Slate Digital Virtual Buss Compressors Software for Pro Audio Applications (Download)
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With vintage and modern tones and clever features like hi pass detection and a parallel mix knob, the Blue series can be used all across your mixes. It adds a wonderful coloration to the upper midrange especially, and adds a warm presence to vocals, bass, drums, and guitars. It will have a softer top and bottom end compared to the Black , and more articulate transients due to the harmonic distortion in the midrange.
Slate Digital model a classic with FG-116 Blue FET compressor plugins
Three great buss compressor emulations with some welcome enhancements and a staggeringly convincing ‘analogue’ sound. Pros Excellent analogue sound. Full circuits are modeled. Three distinctive processors. Rack or individual plugins. Precise incremental knobs. Cons No mono versions. Sidechain high-pass needs wider range. During development, Slate made a conscious decision to focus on non-linearities like harmonic distortion, phase distortion, frequency alteration and noise, as well as the underlying compression characteristics – so in theory, we really are talking ‘warts and all’.
The compressors themselves are all pretty straightforward, and if you’ve used the hardware equivalents or any good software emulations , the control sets will hold no surprises – although they do take advantage of more accurate incremental parameter changes, of course. FG-Red’s famed transformer circuit includes adjustable drive level. Aside from that, the Red boasts a very similar set of controls to the FG-Grey: Of note, however, is that the limiter circuit from the actual Red 3 isn’t included.
Slate have also stuck with the independent input level and threshold controls. However, Attack and Release are handled by individual controls rather than the six time-constant options of the You also get independent Gain make up again, not a feature of the Finally, FG-Mu can also switch between linked stereo and dual mono modes, the latter featuring separate controls including a high-pass filter for each channel.
Triple decker “FG-Mu imparts an enhancer-like high-frequency sheen” All three VBC plugins have an audible effect on the input signal even when they appear to be delivering zero gain reduction.
This is most obvious with FG-Mu, which imparts an enhancer-like high-frequency sheen, and FG-Grey, where the mids feel slightly scooped. FG-Red is the most neutral, but even that one still pushes a slight upper-mid enhancement. It’s when you start compressing, though, that the personality of each compressor really comes through.
FG-Mu has the most character and is just beautiful across drum overheads, drum sub mixes and overall mixes. The high- frequency sheen is accompanied by a low frequency “glue”, and although you can drive the compression hard if you want to, there’s plenty of flavour even at gentle settings.
FG-Grey is also pretty coloured, which isn’t something we would associate with the SSL Buss Compressor on which it’s based, and there might be a good reason for that: Slate has bolted a model of a Neve input transformer onto its recreation.
This modded design works well under medium-to-heavy compression to retain more punch on loops, drum sub mixes and overall mixes. We’d like the option to be able to disengage the transformer circuit, though, which would presumably give a cleaner sound, possibly more like a typical SSL.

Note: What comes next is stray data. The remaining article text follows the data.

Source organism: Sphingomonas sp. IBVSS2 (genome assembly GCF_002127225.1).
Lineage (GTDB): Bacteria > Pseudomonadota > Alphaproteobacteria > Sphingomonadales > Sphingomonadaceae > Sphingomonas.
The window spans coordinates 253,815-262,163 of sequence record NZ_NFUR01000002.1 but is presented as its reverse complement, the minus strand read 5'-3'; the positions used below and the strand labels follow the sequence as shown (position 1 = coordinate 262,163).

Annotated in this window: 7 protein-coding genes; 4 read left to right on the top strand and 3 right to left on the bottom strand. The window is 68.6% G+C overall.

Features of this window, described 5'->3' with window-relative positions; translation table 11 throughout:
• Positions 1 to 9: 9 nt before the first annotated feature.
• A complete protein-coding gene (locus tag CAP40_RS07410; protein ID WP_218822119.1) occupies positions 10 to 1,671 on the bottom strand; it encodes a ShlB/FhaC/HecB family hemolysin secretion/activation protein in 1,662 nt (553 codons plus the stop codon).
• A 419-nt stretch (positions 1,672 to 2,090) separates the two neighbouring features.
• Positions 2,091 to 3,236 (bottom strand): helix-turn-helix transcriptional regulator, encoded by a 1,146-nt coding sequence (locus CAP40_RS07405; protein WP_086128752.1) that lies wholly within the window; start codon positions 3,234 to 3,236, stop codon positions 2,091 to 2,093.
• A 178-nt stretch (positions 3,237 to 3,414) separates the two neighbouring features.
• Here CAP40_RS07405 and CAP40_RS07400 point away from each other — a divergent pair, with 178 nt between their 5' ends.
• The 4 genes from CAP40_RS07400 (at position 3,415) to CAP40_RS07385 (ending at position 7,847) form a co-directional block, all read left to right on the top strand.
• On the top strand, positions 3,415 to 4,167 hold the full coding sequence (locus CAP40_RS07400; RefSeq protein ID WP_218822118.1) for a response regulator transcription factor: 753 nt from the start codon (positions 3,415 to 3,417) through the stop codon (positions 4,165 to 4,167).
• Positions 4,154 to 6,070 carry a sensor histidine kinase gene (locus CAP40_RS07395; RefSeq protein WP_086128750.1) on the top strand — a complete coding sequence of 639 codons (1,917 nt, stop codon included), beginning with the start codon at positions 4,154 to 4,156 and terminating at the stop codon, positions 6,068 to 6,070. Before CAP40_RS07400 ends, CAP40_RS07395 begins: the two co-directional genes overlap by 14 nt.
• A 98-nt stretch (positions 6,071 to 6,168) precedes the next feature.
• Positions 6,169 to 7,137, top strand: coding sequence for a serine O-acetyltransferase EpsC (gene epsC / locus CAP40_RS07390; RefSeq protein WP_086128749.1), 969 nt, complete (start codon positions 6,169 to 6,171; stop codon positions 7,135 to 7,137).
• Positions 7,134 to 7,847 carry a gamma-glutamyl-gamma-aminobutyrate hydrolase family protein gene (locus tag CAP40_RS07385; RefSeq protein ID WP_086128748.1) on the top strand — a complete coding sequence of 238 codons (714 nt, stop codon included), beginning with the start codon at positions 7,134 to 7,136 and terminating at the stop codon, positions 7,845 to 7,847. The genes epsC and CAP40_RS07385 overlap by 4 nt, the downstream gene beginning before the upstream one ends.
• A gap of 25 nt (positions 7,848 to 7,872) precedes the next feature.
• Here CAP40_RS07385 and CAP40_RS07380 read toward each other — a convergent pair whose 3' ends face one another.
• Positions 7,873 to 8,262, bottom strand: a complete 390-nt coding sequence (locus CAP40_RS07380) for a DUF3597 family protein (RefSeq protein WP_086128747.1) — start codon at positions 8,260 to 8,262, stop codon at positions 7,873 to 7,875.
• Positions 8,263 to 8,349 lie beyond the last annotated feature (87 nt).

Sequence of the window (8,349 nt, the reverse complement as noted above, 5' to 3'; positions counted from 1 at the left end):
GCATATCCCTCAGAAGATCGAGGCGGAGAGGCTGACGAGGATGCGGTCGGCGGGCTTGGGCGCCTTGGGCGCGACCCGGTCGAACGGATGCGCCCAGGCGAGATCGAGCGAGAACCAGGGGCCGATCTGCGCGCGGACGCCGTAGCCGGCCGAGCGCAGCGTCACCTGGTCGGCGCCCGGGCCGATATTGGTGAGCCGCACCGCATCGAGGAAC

Like we said, FG-Red is the most neutral processor at zero-to-low compression settings. But like the original hardware, this is where it works best, adding subtle mix glue. The real clincher here, though, is the adjustable output transformer.
This acts rather like a subtle distortion control, and is great for adding bite to the mid-range, whether that’s electric guitars, keys or even vocal sub mixes. More than the sum Slate tell us its planning to add mono-only instances in a future update, and we’d also welcome a broader range for the sidechain filters FG-Mu’s upper limit is Hz, while the other two only reach Hz.
When compared to other market-leading plugins of a similar bent, Slate’s diligent approach has clearly paid off, particularly in the excellent non-linear characteristics. This attention to detail, amongst other things, has resulted in VBC taking rather longer to make it to market than anticipated, but now that it’s here, we can emphatically say that this is a great package, presenting everything you need to compress your master buss, sub mixes and plenty more besides with real character and analogue authenticity.
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Three buss compressors come at once
Each of the three compressors included in the bundle is either a modified model of a single hardware unit attempting to improve its sound or function or combines the best traits of various compressors to create a hybrid processor. The bundle includes four plug-ins: Three contain a single bus compressor each, and the fourth lumps all three into a virtual rack for simultaneous use. Intended for processing mixes and tracks routed to a stereo aux bus such as subgrouped drums , the plug-ins only operate in 2-channel configurations at the time of this writing. An iLok 2 dongle is required for operation. Saint Ives transformers are famously used in dozens of Neve modules and consoles.
VIDEO: Slate Digital Virtual Buss Compressors | MusicRadar
Slate Digital VBC Virtual Buss Compressors Plug-in Bundle (download) give you three amazing-sounding, analog-modeled dynamics processors that are. Sheet 1- Slate Digital Modelin Slate Digital Modeling Chart Plugin, Bundle, Here’s what Steven Slate said: “The FG Compressor can. It’s no surprise, therefore, that a good buss compressor is a highly revered piece of kit, something that Slate Digital is well aware of, having.